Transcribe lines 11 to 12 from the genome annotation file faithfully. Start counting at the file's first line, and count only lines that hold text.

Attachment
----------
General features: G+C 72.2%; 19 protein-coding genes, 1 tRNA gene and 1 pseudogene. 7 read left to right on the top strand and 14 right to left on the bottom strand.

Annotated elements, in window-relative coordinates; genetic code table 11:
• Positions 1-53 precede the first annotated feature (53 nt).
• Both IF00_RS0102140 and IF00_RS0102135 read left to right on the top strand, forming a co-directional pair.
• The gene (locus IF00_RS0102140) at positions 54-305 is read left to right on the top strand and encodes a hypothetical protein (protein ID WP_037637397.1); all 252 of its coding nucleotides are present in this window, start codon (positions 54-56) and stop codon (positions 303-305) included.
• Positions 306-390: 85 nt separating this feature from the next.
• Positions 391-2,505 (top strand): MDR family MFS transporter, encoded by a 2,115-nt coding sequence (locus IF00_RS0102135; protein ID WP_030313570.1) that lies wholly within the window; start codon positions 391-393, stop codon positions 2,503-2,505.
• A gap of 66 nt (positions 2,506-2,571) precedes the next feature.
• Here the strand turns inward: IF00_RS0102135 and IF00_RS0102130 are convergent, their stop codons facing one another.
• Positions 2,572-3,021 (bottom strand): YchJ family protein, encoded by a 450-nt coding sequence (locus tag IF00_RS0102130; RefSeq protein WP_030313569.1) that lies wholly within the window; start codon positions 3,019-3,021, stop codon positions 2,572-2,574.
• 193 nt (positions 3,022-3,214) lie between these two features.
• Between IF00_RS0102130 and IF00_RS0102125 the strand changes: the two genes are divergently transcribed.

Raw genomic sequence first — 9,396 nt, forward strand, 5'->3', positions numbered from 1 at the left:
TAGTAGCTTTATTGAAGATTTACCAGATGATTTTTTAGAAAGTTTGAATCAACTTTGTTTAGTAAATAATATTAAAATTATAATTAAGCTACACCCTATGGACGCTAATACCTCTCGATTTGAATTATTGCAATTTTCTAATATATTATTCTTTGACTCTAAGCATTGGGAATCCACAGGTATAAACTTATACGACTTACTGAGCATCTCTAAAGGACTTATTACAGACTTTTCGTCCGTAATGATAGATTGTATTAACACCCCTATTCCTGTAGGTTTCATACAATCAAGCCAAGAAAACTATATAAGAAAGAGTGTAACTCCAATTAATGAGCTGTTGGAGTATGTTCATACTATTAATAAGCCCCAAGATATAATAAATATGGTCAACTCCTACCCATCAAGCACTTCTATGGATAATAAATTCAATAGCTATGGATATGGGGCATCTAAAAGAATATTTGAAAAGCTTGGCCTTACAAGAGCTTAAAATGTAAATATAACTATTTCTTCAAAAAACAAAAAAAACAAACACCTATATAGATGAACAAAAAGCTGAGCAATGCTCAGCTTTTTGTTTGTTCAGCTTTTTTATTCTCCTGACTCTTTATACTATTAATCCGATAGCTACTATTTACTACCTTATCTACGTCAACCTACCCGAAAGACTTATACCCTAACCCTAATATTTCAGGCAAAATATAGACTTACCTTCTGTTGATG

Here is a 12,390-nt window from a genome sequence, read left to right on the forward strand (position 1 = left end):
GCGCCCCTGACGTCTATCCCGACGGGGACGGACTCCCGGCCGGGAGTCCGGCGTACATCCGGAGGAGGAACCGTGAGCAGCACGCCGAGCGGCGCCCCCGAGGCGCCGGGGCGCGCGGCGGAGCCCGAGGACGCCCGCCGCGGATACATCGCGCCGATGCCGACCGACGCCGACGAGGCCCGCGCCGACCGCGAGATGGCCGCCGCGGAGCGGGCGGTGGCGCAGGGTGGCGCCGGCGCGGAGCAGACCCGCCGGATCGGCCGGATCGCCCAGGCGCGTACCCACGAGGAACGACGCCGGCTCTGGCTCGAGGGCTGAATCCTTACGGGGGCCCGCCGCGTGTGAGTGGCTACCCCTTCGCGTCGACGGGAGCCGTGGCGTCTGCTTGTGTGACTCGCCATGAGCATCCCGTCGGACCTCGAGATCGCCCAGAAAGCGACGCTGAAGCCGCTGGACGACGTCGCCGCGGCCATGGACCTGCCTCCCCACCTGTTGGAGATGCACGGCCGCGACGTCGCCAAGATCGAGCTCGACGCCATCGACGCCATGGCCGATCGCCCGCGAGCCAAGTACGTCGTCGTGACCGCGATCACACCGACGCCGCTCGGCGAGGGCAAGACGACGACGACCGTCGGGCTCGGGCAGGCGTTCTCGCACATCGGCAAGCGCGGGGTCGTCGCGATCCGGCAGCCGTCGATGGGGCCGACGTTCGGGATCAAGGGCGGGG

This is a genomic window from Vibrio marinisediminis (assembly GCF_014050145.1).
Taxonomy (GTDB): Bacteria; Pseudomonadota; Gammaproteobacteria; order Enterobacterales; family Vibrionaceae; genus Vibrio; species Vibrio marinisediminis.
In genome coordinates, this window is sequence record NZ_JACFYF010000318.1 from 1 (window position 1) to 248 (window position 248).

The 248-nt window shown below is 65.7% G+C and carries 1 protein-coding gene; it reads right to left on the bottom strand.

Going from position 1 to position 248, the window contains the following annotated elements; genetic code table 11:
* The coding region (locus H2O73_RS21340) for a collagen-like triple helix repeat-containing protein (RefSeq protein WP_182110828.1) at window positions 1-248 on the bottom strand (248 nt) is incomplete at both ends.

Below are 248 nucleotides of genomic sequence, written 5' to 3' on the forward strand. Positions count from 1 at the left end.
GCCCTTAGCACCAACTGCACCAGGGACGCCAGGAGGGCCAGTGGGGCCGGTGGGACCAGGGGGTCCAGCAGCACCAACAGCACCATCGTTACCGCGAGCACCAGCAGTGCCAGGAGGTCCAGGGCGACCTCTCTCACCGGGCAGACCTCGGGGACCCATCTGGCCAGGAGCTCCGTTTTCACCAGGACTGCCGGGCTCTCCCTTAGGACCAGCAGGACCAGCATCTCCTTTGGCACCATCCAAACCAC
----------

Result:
• 193 nt (positions 3,022-3,214) lie between these two features.
• Between IF00_RS0102130 and IF00_RS0102125 the strand changes: the two genes are divergently transcribed.